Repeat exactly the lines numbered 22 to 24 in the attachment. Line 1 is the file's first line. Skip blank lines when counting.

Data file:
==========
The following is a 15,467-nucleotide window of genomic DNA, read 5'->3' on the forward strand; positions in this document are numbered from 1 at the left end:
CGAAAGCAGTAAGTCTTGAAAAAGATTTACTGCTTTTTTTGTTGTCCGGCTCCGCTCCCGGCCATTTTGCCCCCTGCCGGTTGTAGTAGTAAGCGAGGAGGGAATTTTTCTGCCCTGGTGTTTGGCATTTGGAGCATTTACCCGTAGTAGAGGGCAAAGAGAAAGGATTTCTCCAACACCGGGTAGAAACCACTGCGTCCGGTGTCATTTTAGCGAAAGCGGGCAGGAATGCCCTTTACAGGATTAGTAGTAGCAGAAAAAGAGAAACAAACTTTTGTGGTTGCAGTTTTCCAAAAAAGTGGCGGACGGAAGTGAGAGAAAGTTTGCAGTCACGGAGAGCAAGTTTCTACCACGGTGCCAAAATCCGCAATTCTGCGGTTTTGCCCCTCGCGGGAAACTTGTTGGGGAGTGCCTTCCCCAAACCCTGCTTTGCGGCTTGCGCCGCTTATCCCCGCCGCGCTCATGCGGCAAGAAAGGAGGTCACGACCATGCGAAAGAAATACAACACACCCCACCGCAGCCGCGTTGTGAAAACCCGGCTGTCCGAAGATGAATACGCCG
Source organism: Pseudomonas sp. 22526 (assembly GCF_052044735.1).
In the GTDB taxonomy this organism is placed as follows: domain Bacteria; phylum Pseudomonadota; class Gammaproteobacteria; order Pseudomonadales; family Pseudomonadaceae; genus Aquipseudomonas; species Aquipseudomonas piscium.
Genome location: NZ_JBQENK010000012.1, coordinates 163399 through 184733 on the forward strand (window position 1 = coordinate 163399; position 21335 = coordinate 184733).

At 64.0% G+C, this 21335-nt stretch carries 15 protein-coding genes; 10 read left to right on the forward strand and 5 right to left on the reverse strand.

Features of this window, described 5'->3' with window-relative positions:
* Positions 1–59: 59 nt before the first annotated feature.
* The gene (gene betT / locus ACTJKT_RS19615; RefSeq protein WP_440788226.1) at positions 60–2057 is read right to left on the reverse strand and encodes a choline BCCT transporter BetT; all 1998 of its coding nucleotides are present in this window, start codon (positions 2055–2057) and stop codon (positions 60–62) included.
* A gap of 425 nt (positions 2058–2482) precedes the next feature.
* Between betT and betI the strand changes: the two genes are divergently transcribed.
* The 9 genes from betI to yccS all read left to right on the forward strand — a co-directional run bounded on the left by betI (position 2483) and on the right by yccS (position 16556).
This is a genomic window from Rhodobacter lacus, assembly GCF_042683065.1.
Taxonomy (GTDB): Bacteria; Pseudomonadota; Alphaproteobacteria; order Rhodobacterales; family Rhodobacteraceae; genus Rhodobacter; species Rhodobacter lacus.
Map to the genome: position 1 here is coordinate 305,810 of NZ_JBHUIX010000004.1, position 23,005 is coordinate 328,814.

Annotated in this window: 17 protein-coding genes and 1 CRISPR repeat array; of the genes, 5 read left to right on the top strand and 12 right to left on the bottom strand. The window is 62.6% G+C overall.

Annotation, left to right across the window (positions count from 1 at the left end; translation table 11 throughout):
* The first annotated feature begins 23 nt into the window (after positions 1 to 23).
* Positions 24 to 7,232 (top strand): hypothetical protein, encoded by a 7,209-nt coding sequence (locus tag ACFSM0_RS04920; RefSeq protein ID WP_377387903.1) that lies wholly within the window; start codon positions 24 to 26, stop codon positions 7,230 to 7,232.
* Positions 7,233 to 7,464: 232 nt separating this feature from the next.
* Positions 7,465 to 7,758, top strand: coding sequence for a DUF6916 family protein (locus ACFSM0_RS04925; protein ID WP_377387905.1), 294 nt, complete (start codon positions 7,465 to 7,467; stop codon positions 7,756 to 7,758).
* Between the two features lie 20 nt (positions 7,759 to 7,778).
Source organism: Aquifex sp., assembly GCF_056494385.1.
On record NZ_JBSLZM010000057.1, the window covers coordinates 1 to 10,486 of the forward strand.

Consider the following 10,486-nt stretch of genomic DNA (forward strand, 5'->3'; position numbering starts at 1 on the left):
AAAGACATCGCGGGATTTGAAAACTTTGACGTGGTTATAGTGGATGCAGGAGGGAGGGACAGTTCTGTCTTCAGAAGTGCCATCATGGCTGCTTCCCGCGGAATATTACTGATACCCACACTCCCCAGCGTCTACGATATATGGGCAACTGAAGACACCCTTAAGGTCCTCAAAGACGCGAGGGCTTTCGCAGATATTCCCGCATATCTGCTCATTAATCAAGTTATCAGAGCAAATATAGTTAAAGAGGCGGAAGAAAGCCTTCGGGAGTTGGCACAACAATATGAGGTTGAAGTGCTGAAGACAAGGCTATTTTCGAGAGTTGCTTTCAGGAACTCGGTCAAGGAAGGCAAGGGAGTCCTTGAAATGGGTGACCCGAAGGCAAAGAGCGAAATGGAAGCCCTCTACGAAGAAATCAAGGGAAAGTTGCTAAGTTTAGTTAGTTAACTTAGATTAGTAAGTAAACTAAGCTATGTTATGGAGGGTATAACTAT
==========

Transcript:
* Between the two features lie 20 nt (positions 7,759 to 7,778).
Source organism: Aquifex sp., assembly GCF_056494385.1.
On record NZ_JBSLZM010000057.1, the window covers coordinates 1 to 10,486 of the forward strand.